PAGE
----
WHITE PAPER: Alternative Sources of Pluripotent Stem CellS
The President's Council on Bioethics
Alternative Sources of Human Pluripotent Stem Cells is
a White Paper of the President's Council on Bioethics, which was
created by President George W. Bush on November 28, 2001, by means
of Executive Order 13237.
The Council's purpose is to advise the President on bioethical
issues related to advances in biomedical science and technology.
In connection with its advisory role, the mission of the Council
includes the following functions:
- To undertake fundamental inquiry into the human and moral significance
of developments in biomedical and behavioral science and technology.
- To explore specific ethical and policy questions related to
- To provide a forum for a national discussion of bioethical
- To facilitate a greater understanding of bioethical issues.
The President left the Council free to establish its own priorities
among the many issues encompassed within its charter and to determine
its own modes of proceeding.
Stem cell research has been of interest to, and associated in
the public mind with, this Council since its creation. Taking up
the charge given to us by President Bush in his August 9, 2001,
speech on stem cell research, the Council has from its beginnings
been monitoring developments in this fast-paced and exciting field
of research. In January 2004, the Council published a report, Monitoring
Stem Cell Research, which provided an overview of the law, ethics,
and science of stem cell research. That report was intended to serve
as a source of clear, intelligible, and useful information for both
policymakers and the general public regarding the current state
of this important research and of the debates that surround it.
Much of the ethical controversy over stem cells derives from the
fact that, until now, the only way to obtain human pluripotent stem
cell lines has been to derive them from living human embryos by
a process that necessarily destroys the embryos. If a way could
be found to derive such stem cell lines without creating and destroying
human embryos, a good deal of that ethical controversy would subside.
The present White Paper may be regarded as a new contribution
to the stem cell discussions. It reports on some recent developments
that deserve public notice because of their potential for finding
a morally uncontroversial means of obtaining pluripotent human stem
cells. Over the past six months, the Council has been looking into
specific scientific proposals for obtaining pluripotent, genetically
stable, and long-lived human stem cells by methods that would not
involve destroying or endangering human embryos. In December 2004,
the Council heard presentations of two such proposals, one by Drs.
Donald Landry and Howard Zucker of the Columbia University College
of Physicians and Surgeons, and the other by Dr. William Hurlbut
of Stanford University (and a member of this Council). In March
2005, the Council discussed a staff working paper in which these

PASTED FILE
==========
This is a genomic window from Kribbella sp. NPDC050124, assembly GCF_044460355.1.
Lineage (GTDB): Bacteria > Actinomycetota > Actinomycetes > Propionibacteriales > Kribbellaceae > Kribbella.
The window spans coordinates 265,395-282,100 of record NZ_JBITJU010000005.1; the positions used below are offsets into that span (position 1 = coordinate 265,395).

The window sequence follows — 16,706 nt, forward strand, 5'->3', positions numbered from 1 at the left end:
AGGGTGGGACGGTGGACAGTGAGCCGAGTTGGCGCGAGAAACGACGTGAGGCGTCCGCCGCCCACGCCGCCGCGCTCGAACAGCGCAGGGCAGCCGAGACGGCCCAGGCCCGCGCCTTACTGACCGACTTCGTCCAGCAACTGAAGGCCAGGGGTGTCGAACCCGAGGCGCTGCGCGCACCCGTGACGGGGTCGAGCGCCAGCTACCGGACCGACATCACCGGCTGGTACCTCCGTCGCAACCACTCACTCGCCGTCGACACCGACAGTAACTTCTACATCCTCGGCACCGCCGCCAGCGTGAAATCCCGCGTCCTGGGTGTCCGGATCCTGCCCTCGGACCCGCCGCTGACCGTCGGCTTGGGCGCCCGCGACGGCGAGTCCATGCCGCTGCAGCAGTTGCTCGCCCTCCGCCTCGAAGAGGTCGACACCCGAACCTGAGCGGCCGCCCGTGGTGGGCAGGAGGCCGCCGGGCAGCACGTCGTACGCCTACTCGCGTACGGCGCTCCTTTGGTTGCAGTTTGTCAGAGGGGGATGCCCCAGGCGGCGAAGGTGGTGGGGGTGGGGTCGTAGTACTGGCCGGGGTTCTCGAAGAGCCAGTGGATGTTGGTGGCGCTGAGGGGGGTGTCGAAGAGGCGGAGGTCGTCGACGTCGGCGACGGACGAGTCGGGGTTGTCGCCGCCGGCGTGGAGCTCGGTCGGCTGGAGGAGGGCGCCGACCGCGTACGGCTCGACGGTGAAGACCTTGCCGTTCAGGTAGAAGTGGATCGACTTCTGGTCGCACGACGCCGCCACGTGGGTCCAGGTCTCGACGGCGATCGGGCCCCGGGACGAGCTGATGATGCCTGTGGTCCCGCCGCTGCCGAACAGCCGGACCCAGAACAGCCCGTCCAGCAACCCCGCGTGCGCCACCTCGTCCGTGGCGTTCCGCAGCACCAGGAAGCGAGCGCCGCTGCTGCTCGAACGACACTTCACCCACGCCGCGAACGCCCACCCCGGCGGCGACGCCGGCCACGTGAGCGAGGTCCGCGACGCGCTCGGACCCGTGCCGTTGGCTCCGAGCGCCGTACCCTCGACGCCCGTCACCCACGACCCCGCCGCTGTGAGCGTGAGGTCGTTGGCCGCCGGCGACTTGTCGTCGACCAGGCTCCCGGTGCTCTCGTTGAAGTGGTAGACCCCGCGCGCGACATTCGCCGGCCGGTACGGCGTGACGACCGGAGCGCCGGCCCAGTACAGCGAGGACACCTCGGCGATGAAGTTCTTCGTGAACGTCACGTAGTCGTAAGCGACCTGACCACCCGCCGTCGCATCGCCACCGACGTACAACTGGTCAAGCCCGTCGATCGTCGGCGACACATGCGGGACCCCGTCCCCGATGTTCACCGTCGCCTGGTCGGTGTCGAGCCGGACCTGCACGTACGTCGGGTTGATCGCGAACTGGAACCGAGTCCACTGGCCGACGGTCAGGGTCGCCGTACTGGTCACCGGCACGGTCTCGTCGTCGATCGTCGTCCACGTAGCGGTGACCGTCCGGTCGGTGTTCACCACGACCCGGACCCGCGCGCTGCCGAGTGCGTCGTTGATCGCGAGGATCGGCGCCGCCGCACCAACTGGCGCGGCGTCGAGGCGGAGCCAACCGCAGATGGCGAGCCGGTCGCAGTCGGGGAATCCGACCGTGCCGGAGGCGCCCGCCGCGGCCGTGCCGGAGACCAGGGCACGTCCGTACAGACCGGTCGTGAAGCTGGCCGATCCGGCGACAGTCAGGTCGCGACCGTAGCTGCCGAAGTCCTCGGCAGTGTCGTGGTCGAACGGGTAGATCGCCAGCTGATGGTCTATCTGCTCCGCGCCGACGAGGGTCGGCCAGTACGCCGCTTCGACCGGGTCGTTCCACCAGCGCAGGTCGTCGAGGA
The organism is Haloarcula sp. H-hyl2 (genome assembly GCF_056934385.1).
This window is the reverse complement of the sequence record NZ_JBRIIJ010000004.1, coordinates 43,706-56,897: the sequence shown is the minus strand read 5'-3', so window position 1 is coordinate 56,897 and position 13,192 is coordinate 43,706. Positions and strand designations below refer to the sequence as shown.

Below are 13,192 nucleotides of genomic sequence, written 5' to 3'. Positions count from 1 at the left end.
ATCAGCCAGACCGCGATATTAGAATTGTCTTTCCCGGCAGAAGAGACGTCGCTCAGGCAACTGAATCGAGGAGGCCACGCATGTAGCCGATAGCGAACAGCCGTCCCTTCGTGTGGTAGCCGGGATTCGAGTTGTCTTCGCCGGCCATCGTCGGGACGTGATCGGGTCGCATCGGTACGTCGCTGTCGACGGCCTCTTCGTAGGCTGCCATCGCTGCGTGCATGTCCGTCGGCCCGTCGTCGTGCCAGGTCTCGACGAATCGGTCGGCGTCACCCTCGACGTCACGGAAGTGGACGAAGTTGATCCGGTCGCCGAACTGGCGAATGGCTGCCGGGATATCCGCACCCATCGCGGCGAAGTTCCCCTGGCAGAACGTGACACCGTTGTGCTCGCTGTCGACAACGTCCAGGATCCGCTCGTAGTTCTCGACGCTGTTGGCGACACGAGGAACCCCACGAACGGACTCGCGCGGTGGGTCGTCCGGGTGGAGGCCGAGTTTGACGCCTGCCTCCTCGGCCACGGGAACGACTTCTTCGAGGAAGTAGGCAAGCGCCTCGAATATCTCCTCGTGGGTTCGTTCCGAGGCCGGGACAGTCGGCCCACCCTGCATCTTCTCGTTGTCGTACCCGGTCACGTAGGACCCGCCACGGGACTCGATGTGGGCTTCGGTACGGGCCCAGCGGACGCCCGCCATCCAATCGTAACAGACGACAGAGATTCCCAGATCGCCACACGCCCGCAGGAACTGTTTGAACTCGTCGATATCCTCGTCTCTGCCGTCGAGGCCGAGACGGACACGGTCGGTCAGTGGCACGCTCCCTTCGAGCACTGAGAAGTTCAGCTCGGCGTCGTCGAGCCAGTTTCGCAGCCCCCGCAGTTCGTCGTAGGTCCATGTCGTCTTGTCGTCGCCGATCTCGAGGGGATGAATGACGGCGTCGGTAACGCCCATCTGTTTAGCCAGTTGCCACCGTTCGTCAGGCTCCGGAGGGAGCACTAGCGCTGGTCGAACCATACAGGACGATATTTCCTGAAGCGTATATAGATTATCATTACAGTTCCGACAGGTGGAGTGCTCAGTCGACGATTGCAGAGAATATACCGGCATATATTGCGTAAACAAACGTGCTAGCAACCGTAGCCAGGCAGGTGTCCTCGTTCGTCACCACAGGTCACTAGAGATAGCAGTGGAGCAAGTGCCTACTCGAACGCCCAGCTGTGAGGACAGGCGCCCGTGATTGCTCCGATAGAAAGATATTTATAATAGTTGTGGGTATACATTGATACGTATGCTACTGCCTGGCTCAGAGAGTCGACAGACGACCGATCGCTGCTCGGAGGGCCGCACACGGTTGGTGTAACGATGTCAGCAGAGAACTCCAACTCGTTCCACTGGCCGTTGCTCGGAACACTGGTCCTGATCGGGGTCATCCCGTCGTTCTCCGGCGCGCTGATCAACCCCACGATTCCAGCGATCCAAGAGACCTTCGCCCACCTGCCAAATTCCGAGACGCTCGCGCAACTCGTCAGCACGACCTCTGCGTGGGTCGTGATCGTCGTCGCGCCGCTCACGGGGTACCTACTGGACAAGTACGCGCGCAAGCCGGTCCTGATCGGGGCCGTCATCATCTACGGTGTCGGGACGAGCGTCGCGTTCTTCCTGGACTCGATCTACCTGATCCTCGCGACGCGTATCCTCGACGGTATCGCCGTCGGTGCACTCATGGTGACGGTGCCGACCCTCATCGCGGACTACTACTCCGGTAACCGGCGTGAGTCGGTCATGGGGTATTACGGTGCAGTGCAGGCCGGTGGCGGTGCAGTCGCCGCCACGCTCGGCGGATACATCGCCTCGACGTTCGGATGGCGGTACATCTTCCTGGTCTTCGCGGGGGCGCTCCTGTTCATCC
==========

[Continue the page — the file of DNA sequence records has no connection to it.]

two proposals, as well as two others, were explained and analyzed.
That staff working paper, extensively revised and improved in
light of Council discussions and member comments, is what the Council
is now issuing as a White Paper, Alternative Sources of Human
Pluripotent Stem Cells. In its present form, the White Paper
has also benefited from expert review by three prominent scientists
(Andrew Fire of the Stanford University School of Medicine, Markus
Grompe of the Oregon Health & Science University, and Janet
Rossant of the Samuel Lunenfeld Research Institute in Toronto, Ontario),
as well as consultation with scientists at the National Institutes
The White Paper introduces the four proposals and begins an analysis
of their strengths and weaknesses, ethical, scientific, and practical.
Because the scientific and practical merits of these proposals are
in large part empirical matters, not settled in advance by mere
speculation, we give special weight to the ethical analysis. We
also explore, in a preliminary way, whether these alternative avenues
of deriving and using pluripotent stem cells are likely to be embraced
by scientists or to become eligible for federal funding.
It remains to be seen whether any of these proposals will succeed
scientifically, and more discussion is surely required on some of
the ethical issues we have identified. Nevertheless, having conducted
this "preliminary hearing," we believe that several of these possibilities
have sufficient merit to commend them now to wider public attention
and further scientific investigation. People of all moral and political
persuasions should be pleased to learn that scientists and others
are creatively seeking morally unproblematic and uncontroversial
ways to advance this promising area of scientific research.
In creating this Council, President Bush expressed his desire
to see us
consider all of the medical and ethical ramifications of biomedical
innovation. . . . This council will keep us apprised of new developments
and give our nation a forum to continue to discuss and evaluate
these important issues. As we go forward, I hope we will always
be guided by both intellect and heart, by both our capabilities
and our conscience.
It has been our goal in the present White Paper, as in all of
our work, to live up to these high hopes and noble aspirations.
Leon R. Kass, M.D.